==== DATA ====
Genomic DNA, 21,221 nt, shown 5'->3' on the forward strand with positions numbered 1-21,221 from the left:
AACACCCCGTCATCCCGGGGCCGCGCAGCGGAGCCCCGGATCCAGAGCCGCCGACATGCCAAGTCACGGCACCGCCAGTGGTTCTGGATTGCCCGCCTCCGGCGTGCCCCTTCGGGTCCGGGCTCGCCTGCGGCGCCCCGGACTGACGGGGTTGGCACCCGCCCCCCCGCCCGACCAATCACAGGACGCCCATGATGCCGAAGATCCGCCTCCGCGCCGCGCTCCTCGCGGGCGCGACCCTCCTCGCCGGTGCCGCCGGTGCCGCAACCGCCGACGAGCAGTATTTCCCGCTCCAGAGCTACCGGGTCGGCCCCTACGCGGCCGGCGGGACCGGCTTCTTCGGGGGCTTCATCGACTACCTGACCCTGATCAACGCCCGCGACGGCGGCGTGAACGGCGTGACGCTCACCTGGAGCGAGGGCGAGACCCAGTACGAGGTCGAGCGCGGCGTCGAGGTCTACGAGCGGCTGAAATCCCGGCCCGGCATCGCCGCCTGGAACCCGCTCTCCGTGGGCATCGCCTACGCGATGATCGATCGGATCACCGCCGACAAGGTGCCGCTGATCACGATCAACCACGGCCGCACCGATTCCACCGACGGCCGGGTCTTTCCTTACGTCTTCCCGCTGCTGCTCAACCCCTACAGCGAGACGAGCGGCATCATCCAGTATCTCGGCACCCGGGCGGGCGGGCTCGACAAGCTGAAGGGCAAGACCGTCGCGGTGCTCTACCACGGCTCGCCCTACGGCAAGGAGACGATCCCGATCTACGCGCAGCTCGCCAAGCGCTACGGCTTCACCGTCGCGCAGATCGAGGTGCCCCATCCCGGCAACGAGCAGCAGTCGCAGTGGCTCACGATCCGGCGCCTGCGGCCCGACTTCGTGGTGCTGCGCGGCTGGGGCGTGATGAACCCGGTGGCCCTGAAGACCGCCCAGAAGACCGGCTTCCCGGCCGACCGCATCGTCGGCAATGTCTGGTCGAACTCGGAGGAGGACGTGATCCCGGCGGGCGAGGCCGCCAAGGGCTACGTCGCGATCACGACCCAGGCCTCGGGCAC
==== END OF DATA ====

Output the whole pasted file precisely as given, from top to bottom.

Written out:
Genomic DNA, 21,221 nt, shown 5'->3' on the forward strand with positions numbered 1-21,221 from the left:
AACACCCCGTCATCCCGGGGCCGCGCAGCGGAGCCCCGGATCCAGAGCCGCCGACATGCCAAGTCACGGCACCGCCAGTGGTTCTGGATTGCCCGCCTCCGGCGTGCCCCTTCGGGTCCGGGCTCGCCTGCGGCGCCCCGGACTGACGGGGTTGGCACCCGCCCCCCCGCCCGACCAATCACAGGACGCCCATGATGCCGAAGATCCGCCTCCGCGCCGCGCTCCTCGCGGGCGCGACCCTCCTCGCCGGTGCCGCCGGTGCCGCAACCGCCGACGAGCAGTATTTCCCGCTCCAGAGCTACCGGGTCGGCCCCTACGCGGCCGGCGGGACCGGCTTCTTCGGGGGCTTCATCGACTACCTGACCCTGATCAACGCCCGCGACGGCGGCGTGAACGGCGTGACGCTCACCTGGAGCGAGGGCGAGACCCAGTACGAGGTCGAGCGCGGCGTCGAGGTCTACGAGCGGCTGAAATCCCGGCCCGGCATCGCCGCCTGGAACCCGCTCTCCGTGGGCATCGCCTACGCGATGATCGATCGGATCACCGCCGACAAGGTGCCGCTGATCACGATCAACCACGGCCGCACCGATTCCACCGACGGCCGGGTCTTTCCTTACGTCTTCCCGCTGCTGCTCAACCCCTACAGCGAGACGAGCGGCATCATCCAGTATCTCGGCACCCGGGCGGGCGGGCTCGACAAGCTGAAGGGCAAGACCGTCGCGGTGCTCTACCACGGCTCGCCCTACGGCAAGGAGACGATCCCGATCTACGCGCAGCTCGCCAAGCGCTACGGCTTCACCGTCGCGCAGATCGAGGTGCCCCATCCCGGCAACGAGCAGCAGTCGCAGTGGCTCACGATCCGGCGCCTGCGGCCCGACTTCGTGGTGCTGCGCGGCTGGGGCGTGATGAACCCGGTGGCCCTGAAGACCGCCCAGAAGACCGGCTTCCCGGCCGACCGCATCGTCGGCAATGTCTGGTCGAACTCGGAGGAGGACGTGATCCCGGCGGGCGAGGCCGCCAAGGGCTACGTCGCGATCACGACCCAGGCCTCGGGCAC